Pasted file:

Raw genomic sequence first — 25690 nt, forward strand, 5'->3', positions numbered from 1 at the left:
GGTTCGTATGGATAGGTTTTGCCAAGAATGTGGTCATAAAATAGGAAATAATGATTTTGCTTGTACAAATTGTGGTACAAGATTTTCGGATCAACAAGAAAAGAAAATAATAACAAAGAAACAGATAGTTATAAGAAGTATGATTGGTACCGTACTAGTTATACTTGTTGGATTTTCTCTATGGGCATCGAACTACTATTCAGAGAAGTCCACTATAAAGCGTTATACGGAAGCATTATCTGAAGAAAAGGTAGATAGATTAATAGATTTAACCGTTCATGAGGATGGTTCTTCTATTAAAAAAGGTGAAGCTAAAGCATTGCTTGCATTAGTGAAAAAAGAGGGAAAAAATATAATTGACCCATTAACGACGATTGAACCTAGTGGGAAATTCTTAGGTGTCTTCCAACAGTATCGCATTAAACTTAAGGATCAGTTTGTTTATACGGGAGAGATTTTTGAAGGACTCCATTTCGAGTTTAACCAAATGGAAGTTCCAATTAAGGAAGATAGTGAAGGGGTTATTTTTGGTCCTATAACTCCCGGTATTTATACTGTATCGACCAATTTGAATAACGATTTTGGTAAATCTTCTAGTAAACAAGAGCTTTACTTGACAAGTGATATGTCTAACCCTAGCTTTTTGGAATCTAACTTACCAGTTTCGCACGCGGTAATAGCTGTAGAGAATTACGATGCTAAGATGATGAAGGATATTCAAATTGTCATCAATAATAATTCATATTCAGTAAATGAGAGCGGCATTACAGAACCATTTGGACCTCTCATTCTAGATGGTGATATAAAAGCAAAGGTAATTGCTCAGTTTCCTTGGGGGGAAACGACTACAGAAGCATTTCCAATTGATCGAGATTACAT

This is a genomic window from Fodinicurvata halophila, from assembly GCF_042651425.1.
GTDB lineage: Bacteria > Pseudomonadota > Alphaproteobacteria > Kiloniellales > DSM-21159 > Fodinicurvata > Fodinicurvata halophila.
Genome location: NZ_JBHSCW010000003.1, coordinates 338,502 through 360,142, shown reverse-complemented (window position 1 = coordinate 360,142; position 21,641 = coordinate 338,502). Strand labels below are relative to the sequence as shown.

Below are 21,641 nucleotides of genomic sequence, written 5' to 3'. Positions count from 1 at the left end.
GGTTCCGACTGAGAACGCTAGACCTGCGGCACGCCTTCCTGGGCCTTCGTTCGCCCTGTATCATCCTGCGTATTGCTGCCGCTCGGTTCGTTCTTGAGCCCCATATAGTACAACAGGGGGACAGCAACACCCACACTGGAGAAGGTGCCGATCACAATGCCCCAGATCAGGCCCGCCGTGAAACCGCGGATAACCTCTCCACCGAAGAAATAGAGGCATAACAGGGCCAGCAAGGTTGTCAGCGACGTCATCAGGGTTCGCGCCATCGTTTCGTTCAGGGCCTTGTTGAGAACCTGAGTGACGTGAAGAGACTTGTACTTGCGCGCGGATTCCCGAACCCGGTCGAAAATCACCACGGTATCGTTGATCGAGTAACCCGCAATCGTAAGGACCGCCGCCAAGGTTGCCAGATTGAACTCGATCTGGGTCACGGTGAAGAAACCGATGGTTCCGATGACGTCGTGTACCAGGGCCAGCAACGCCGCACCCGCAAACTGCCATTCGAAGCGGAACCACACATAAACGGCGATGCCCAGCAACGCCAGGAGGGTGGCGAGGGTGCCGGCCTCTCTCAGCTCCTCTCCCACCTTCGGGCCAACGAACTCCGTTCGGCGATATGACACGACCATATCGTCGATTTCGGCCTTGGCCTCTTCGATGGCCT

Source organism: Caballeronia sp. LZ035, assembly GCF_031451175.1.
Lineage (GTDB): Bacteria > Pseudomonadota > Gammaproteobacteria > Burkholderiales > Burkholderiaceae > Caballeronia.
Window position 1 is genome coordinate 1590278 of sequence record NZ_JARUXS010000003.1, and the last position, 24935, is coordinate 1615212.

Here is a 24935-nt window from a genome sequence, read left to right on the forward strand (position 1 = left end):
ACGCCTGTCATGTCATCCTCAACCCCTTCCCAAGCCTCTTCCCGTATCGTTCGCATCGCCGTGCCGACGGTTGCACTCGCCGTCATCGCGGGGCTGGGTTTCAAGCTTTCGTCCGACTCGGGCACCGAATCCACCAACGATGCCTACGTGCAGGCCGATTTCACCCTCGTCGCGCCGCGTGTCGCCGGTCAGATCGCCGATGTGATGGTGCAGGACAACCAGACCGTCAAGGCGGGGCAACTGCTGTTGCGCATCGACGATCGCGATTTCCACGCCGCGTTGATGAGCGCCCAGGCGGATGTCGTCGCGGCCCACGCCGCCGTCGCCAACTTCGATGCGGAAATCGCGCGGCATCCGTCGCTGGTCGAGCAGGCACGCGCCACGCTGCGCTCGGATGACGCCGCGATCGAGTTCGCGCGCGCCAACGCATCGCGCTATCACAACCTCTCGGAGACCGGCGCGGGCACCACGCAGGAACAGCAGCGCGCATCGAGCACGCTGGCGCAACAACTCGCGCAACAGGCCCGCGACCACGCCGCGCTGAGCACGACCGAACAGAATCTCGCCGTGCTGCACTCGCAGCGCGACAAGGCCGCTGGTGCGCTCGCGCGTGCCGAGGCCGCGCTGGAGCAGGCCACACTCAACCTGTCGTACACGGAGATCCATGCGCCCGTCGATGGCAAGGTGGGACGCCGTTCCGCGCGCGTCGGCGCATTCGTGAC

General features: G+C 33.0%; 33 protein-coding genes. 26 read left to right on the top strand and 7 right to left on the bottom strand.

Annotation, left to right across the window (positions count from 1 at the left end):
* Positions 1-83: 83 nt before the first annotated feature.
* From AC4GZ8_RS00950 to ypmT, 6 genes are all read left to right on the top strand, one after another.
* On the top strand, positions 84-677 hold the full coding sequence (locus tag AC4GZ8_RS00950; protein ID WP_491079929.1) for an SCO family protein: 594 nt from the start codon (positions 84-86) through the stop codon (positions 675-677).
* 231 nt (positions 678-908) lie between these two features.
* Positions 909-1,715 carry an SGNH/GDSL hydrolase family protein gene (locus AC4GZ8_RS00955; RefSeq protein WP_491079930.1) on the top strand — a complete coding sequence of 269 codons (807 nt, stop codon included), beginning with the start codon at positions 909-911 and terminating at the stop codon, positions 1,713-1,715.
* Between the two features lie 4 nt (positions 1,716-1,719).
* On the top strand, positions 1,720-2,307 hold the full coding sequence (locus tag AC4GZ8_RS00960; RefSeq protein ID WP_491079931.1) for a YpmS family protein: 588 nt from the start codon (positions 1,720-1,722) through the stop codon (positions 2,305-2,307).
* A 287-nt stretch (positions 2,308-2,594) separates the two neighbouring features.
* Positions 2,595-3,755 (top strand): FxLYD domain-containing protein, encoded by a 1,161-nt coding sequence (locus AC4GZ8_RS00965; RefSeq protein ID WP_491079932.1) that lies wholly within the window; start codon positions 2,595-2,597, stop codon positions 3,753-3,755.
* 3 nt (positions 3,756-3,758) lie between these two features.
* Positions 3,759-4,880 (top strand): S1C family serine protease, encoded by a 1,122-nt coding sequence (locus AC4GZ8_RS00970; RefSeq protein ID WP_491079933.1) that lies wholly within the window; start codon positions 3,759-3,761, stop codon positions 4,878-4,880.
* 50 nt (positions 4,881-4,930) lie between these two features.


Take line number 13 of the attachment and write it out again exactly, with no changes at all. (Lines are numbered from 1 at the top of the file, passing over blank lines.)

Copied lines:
General features: G+C 33.0%; 33 protein-coding genes. 26 read left to right on the top strand and 7 right to left on the bottom strand.